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Brexit in a page - what do I need to know? | 27 November 2020

Brexit expert Jacqui Bickerton summarises all you need to know about Brexit.

Weekly reflection

  • So a trade deal has still not been reached between the UK and EU and the pressure is mounting. Yesterday the UK Government admitted that they simply did not know if Mr. Barnier will be at the scheduled resumed talks today following the row over foreign aid. It has been announced this week by the Chancellor that the UK Government intend to cut foreign aid from 0.7% to 0.5% of gross national income. This led to Mr. Barnier suggesting that he would not be continuing in the trade talks unless the UK moved its negotiating stance. Time is of the essence – the end of the transition period is just 34 days away.
  • The UK Government has undertaken one of the largest communication campaigns by writing to 365,000 UK nationals who are living in an EU country. The letters contain advice for the individual recipients on the steps they must take in preparation of the UK becoming a third country on 1 January 2021. Advice focuses on passport validity and residency applications in the EU country they are residing. £3 million has been allocated to charities by the UK Government to assist those UK nationals living within an EU country who may require assistance with the process.
  • Concern is growing in the automotive sector in relation to a possible no trade deal scenario with the EU. The industry’s lobby group, Society of Motor Manufacturers and Traders forecast that British car production could dip below one million cars during the course of one year in the absence of a trade deal. Tariffs will increase the cost of a car being imported from the EU in the region of £1,900 per vehicle. Industry leaders have also warned that the future of UK plants would be at risk if a deal is not reached.
  • This week has seen Lloyd’s of London confirm that the High Court has given final approval for the transfer of EEA policies to Lloyd’s Insurance Company SA, being effective after midnight on 30 December 2020. Lloyd’s Brussels will then be the insurer and data controller for the policies transferred. Non-life risks will be written by Lloyd’s Insurance Company SA from all 30 EEA countries. Lloyd’s General Counsel, Peter Spires said “Through Lloyd’s Europe, Lloyd’s policyholders across the EEA will continue to have their policies serviced following the end of the Brexit transition period”.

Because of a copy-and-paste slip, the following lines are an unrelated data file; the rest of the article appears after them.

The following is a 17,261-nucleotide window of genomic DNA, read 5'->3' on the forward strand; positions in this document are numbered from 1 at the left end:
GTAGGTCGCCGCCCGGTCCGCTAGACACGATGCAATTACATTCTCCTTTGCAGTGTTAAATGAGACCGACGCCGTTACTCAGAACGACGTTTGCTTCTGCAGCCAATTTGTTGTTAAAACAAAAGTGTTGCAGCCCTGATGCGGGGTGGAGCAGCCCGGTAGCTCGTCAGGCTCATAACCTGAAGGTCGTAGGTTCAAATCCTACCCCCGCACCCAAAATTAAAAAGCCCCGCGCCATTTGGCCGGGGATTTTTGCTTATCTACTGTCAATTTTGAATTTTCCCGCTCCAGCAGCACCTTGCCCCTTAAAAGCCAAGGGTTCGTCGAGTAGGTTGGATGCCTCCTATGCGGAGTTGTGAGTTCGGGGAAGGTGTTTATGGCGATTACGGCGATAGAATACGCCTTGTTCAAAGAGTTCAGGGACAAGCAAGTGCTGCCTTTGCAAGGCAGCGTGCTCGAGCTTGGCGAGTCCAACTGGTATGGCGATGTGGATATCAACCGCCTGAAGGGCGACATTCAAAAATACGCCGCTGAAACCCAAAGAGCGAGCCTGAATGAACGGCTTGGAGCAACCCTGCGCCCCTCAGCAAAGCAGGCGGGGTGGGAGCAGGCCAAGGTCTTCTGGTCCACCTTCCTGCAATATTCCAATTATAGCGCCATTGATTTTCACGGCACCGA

• The Commons’ Treasury Select Committee has launched an Inquiry into the future of financial services regulation in the UK after the end of the transition period. EU legislation will no longer apply in the UK after 1 January 2021 so the Inquiry will be considering the shape of financial services regulation and Parliamentary scrutiny going forward. The Inquiry will also be evaluating the need for new legislation and how that ought to be created and passed. Evidence can be submitted before 9 January 2021.
  • And finally, the controversy continues around the Internal Markets Bill which was subject to the Report stage on Wednesday this week in the House of Lords. The proposed clauses which would facilitate the UK Government in breaching international law remain struck out. The Internal Markets Bill is scheduled for its Third Reading in the House of Lords on 2 December 2020 and will then return to the House of Commons.

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Key dates

27 November 2020
Trade deal talks to continue

2 December 2020
Internal Markets Bill has its Third Reading in the House of Lords

28 December 2020
Possible extraordinary meeting in the EU to ratify the trade deal (if a trade deal is agreed

31 December 2020
End of the transition period

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